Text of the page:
Another measure in the bill would establish an advisory council for intermediate-care facilities. The council would be responsible for making recommendations on improving quality care and reducing abuse and neglect.
The advisory council would consist of individuals with disabilities; family members of individuals with disabilities; representatives of the National Association of State Directors of Developmental Disabilities Services; and the American Network of Community Options and Resources, among others, the bill says.
The Arc of Arizona, which advocates for the rights of people with intellectual and developmental disabilities, has already endorsed the bill, as has the American Health Care Association, which represents long-term-care providers.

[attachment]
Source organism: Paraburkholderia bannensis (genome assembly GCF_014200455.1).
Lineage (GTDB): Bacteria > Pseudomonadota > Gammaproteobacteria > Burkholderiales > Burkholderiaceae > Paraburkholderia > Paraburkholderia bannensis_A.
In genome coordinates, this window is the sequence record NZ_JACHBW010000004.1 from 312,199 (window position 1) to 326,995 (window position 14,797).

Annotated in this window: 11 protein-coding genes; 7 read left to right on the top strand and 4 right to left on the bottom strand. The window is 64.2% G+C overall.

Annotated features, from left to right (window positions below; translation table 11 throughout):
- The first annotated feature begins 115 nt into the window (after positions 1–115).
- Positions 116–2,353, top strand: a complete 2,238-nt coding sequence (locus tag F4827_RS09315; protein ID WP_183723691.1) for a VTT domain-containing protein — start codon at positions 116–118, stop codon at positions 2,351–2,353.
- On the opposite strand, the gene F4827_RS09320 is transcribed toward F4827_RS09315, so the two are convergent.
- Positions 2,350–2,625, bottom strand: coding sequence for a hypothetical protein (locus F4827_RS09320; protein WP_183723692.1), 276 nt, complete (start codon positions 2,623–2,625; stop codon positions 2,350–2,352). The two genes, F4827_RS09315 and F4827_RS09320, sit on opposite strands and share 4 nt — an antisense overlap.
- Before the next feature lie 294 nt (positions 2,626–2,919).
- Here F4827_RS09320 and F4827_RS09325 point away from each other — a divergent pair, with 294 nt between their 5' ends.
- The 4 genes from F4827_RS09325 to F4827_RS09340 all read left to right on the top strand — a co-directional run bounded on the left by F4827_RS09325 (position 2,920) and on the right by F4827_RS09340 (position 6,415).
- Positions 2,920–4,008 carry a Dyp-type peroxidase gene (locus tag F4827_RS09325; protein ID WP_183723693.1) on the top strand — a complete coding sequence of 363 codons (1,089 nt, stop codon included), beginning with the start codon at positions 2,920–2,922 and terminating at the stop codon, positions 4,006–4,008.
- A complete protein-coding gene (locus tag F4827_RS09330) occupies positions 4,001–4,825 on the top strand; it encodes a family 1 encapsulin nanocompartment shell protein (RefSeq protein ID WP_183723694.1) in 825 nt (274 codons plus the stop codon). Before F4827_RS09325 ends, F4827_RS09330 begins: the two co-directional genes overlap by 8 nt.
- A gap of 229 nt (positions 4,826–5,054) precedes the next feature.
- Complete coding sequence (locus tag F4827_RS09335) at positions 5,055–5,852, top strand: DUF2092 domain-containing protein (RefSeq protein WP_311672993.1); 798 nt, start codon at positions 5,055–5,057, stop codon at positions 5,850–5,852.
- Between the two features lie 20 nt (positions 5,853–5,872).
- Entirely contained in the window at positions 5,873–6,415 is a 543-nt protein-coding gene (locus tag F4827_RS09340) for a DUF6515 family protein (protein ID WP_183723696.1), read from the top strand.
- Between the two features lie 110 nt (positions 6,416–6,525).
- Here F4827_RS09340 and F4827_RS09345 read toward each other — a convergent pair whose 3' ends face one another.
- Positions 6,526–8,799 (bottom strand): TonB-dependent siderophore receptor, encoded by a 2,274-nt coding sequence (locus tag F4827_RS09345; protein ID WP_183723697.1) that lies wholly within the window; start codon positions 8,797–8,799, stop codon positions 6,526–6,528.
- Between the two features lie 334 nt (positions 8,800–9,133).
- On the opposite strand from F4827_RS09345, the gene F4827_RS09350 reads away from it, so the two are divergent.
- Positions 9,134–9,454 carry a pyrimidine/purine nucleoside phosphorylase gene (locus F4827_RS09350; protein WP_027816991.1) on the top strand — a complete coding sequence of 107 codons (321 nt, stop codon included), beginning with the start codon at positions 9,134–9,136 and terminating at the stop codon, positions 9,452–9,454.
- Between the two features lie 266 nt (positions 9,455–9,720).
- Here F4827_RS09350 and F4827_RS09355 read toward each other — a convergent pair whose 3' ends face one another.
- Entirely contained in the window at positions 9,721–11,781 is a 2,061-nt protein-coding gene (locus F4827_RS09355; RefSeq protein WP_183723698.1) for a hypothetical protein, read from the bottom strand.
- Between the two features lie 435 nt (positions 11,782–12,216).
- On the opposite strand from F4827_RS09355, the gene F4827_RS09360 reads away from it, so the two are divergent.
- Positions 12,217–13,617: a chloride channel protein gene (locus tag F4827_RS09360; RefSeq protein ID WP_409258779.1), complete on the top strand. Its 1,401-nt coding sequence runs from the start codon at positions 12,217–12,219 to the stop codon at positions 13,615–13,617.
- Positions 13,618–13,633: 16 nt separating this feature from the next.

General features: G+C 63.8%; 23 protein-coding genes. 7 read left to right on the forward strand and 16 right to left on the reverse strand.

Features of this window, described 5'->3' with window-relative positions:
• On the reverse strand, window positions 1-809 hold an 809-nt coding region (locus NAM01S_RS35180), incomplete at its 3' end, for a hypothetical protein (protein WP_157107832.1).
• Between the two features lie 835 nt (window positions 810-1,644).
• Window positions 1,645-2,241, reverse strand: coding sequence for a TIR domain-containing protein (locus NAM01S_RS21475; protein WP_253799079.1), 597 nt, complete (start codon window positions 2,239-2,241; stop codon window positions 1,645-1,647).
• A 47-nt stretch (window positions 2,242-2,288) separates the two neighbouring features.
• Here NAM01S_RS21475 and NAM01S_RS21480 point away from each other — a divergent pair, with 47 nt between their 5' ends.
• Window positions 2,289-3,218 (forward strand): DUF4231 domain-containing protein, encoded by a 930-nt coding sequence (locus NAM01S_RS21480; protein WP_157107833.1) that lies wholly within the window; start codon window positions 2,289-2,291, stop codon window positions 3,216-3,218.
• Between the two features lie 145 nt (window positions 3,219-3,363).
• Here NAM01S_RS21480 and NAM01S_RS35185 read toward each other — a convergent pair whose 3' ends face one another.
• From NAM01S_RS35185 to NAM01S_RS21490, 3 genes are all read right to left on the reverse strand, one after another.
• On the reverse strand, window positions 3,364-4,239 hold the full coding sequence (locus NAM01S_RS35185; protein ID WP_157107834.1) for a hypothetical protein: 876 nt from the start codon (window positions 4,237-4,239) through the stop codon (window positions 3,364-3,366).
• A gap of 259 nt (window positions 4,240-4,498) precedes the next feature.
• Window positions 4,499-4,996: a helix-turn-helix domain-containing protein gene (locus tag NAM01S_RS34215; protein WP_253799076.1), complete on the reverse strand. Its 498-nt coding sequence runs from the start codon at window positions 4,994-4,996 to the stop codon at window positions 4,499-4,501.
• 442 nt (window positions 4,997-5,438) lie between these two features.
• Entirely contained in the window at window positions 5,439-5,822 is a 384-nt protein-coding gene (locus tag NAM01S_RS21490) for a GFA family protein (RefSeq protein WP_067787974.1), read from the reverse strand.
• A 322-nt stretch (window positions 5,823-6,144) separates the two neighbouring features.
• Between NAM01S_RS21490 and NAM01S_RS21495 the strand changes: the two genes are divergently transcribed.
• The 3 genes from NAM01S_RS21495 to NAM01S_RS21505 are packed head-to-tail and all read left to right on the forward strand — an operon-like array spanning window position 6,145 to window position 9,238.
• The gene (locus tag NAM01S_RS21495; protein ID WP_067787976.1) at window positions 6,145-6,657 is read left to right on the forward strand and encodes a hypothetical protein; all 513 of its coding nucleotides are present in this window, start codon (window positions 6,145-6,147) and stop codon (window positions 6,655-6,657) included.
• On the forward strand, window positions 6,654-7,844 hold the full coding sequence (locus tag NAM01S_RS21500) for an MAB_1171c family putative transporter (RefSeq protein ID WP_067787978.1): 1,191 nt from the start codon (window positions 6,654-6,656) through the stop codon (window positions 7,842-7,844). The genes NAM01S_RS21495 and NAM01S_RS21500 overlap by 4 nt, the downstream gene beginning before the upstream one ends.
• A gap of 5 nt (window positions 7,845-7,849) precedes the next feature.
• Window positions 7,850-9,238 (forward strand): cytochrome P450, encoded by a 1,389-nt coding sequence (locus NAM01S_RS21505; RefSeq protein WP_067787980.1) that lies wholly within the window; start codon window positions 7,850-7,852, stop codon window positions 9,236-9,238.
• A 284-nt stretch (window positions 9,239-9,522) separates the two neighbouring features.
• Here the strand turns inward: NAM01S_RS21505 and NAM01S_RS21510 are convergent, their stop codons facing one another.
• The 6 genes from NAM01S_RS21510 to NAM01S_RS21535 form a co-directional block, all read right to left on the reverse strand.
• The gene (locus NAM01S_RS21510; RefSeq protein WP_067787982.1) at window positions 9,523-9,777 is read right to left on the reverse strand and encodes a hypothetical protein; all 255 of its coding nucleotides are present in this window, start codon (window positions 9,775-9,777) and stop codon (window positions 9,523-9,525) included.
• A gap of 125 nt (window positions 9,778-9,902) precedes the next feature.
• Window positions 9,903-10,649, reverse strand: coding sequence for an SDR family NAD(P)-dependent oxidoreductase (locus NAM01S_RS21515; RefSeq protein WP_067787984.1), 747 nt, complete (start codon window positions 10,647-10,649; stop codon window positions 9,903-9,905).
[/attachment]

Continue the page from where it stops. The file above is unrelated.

For too long, the systems meant to provide care and support for residents of intermediate-care facilities have been riddled with inconsistencies and loopholes and families have faced confusing and often contradictory processes to seek accountability when abuse and neglect occur, said Jon Meyers, the executive director of The Arc of Arizona.
“This legislation represents a significant step forward in the protection of vulnerable adults across the U.S.," he said in a written statement.
On a state level, two task forces and a state planning council have issued recommendations on how to improve protections for vulnerable adults in Arizona.
One of those recommendations — an independent audit of the state's Adult Protective Services division — is now in a bill that was introduced in the Arizona Legislature by state Rep. Tim Dunn, R-Yuma. The bill was scheduled for consideration on Thursday by the House Health and Human Services Committee.